Sprint says Time isn’t Ripe for Merger
Rajesh is a member of The Motley Fool Blog Network -- entries represent the personal opinion of the blogger and are not formally edited.
The telecom majors are in the acquisition mode to fight the spectrum crunch. On the contrary, Sprint (NYSE: S), the third largest carrier of the US, appears contained at the moment. All credit to its wholesale agreement with fellow carrier Clearwire (NASDAQ: CLWR).
The carrier plans to consolidate, but not before 2014. Chief Executive Dan Hesse said that the company would not enter into any major deals as it currently prefers to focus on its $5 billion network upgrade project. It does not want to divert funds until the completion of this cost heavy project as an acquisition would put financial pressure on the company. Also, Hesse hopes that in the meanwhile the stock price would recover and bring Sprint better times for merger consideration.
Although Sprint is cautious now not to enter into deals, the company had considered acquisition options not long before.
A couple of months back the carrier almost entered into an acquisition deal with MetroPCS (NYSE: TMUS) but pulled back in the eleventh hour as the company’s board voted against it. Last year too, Sprint was in discussions with T-mobile to increase its wireless airwaves access. This too didn’t materialize.
As of now, the company believes that a merger would not lead to positive synergies. The attempt might rather tighten its financial position at this stage when it needs it the most for the ongoing network upgrade.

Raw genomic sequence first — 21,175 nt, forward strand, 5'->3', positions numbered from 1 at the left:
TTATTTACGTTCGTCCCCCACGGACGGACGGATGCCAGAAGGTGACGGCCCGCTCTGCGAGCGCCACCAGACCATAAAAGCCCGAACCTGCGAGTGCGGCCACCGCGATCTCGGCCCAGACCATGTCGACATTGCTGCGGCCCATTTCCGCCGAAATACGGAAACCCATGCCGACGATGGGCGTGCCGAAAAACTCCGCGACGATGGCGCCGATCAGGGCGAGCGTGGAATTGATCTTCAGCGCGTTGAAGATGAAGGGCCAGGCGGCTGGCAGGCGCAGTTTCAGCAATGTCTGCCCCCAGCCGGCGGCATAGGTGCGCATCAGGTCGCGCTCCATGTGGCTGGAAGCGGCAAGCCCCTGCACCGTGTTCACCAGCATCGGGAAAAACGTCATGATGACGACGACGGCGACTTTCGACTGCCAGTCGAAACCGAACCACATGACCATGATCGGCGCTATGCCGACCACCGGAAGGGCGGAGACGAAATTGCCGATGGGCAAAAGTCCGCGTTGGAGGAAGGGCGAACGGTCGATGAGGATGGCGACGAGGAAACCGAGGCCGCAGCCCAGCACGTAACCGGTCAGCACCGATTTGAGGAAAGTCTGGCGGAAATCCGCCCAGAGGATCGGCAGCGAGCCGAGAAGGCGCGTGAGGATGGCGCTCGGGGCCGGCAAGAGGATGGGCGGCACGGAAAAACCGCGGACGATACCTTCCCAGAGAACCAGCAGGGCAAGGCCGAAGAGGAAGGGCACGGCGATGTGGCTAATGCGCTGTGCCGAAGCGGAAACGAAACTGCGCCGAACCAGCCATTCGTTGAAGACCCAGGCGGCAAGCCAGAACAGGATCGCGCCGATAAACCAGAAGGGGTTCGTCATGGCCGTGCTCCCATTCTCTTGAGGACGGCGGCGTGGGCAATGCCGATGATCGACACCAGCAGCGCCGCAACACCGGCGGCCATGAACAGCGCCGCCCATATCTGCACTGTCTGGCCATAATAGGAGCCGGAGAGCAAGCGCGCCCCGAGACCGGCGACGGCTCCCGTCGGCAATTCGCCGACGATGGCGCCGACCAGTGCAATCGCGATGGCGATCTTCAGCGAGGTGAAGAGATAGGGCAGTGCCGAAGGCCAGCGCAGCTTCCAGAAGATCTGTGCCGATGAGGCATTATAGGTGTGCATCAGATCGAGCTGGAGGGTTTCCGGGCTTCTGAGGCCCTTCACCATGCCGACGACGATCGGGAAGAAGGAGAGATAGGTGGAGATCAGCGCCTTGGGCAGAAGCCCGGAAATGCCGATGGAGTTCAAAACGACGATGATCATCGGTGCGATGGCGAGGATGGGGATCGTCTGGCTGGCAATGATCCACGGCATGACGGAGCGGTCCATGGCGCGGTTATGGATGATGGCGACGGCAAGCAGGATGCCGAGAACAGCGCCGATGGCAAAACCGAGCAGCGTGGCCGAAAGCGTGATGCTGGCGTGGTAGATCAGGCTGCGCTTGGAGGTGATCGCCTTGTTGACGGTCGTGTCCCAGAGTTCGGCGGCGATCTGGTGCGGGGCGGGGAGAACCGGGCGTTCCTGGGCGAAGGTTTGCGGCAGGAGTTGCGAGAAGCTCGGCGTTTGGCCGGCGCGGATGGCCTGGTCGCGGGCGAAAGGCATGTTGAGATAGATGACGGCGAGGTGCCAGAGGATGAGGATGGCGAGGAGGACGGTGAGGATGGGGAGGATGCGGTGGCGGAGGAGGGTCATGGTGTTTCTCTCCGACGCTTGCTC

Are there any chances of consolidation?
However, there are decent chances that the company might have to enter into a deal to reap savings or else get beaten by competition. Already AT&T (NYSE: T) is considering to buy Leap (NASDAQ: LEAP) while T-Mobile is in merger talks with MetroPCS.
Also, Hesse is hopeful of the Federal Communications Commission (FCC) and the Justice Department. He believes that the regulators would not have a problem with a merger involving Sprint as it is not as big as the top two telecom players, and so there lies less chance of gaining a spectrum monopoly which could hurt competition.
Sprint needs to be smart to be sustainable in the long run. The company’s present pal Clearwire and old mate LightSquared could not clearly light up the world of Sprint. While the company bid adieu to LightSquared, it is in careful consultation with Clearwire about how to manage the intricate process of upgrading to LTE. Poor carrier is in confusion, whether to concentrate on upgrading LTE or spectrum.
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